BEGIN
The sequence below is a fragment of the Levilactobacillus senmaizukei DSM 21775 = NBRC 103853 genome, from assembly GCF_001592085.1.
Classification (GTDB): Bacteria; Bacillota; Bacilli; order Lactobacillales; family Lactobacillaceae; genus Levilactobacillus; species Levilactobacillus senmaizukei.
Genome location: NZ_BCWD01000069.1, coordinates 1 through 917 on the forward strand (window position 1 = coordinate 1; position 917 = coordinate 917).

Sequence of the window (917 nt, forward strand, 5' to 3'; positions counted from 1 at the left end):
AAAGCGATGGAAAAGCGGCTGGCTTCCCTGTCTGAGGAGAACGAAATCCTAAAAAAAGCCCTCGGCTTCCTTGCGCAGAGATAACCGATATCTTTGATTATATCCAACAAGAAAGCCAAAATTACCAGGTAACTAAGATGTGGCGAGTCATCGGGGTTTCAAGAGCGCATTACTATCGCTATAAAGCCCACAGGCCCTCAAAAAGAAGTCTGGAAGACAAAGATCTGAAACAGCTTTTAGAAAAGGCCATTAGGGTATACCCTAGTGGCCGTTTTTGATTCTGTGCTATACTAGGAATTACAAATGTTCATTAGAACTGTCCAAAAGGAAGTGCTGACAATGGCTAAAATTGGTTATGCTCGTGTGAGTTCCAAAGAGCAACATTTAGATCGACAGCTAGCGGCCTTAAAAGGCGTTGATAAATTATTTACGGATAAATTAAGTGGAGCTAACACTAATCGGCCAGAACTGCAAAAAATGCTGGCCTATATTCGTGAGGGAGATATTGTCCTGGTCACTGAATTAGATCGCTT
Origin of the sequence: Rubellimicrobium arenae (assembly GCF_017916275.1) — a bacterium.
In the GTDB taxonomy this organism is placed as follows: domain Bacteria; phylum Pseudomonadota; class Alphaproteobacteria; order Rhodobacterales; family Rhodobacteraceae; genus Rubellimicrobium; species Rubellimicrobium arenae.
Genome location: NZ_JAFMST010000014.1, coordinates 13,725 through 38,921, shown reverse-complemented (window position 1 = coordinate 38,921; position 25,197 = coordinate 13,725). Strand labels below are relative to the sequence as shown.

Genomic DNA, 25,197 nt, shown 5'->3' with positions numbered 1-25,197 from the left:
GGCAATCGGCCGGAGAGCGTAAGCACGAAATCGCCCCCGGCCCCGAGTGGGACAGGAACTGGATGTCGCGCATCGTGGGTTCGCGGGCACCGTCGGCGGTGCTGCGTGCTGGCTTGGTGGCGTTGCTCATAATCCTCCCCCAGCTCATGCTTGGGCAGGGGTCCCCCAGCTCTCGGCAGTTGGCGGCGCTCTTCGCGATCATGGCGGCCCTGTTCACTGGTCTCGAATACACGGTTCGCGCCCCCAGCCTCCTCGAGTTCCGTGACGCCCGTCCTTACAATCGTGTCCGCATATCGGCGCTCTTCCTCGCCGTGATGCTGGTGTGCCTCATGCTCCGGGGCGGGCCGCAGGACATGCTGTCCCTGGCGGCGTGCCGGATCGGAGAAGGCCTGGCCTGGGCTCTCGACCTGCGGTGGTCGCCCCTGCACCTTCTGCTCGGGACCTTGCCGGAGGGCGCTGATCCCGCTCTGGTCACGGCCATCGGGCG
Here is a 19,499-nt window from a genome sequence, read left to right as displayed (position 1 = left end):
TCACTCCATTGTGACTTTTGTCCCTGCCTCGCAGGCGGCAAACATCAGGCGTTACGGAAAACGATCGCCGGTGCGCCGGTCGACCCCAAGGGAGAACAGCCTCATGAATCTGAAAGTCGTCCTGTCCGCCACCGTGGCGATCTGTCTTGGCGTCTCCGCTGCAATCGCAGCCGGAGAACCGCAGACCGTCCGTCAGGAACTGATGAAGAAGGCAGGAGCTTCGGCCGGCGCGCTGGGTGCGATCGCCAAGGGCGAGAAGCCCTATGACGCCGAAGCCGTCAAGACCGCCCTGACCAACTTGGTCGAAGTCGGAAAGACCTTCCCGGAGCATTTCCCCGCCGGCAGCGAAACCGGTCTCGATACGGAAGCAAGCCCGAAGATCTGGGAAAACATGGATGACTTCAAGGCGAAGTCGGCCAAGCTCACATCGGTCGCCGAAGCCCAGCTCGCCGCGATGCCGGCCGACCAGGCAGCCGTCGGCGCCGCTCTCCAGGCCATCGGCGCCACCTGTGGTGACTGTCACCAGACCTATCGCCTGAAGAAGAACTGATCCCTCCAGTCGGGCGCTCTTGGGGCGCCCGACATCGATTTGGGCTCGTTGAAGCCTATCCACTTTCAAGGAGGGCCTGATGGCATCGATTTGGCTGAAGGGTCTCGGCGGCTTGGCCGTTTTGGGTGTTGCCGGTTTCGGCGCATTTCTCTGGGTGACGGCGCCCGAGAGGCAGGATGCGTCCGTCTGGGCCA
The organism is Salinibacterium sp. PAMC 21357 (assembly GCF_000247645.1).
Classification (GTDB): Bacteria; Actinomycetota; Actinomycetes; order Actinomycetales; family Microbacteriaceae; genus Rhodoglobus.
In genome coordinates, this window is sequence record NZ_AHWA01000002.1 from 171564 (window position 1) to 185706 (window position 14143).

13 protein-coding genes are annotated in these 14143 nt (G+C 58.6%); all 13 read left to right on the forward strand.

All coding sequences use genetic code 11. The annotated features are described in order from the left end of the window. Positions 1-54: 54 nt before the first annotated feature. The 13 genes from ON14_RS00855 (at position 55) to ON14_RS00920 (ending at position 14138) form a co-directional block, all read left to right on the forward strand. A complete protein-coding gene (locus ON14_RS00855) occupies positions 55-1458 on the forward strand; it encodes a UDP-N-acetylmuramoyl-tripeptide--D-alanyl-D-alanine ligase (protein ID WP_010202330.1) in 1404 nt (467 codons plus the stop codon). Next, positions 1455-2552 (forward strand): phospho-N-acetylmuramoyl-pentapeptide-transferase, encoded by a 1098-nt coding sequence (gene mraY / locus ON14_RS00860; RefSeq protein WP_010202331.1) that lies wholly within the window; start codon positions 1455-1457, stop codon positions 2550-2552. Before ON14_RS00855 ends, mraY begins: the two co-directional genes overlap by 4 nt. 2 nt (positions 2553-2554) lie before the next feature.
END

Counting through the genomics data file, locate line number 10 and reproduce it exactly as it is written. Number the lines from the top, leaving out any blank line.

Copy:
GGCAATCGGCCGGAGAGCGTAAGCACGAAATCGCCCCCGGCCCCGAGTGGGACAGGAACTGGATGTCGCGCATCGTGGGTTCGCGGGCACCGTCGGCGGTGCTGCGTGCTGGCTTGGTGGCGTTGCTCATAATCCTCCCCCAGCTCATGCTTGGGCAGGGGTCCCCCAGCTCTCGGCAGTTGGCGGCGCTCTTCGCGATCATGGCGGCCCTGTTCACTGGTCTCGAATACACGGTTCGCGCCCCCAGCCTCCTCGAGTTCCGTGACGCCCGTCCTTACAATCGTGTCCGCATATCGGCGCTCTTCCTCGCCGTGATGCTGGTGTGCCTCATGCTCCGGGGCGGGCCGCAGGACATGCTGTCCCTGGCGGCGTGCCGGATCGGAGAAGGCCTGGCCTGGGCTCTCGACCTGCGGTGGTCGCCCCTGCACCTTCTGCTCGGGACCTTGCCGGAGGGCGCTGATCCCGCTCTGGTCACGGCCATCGGGCG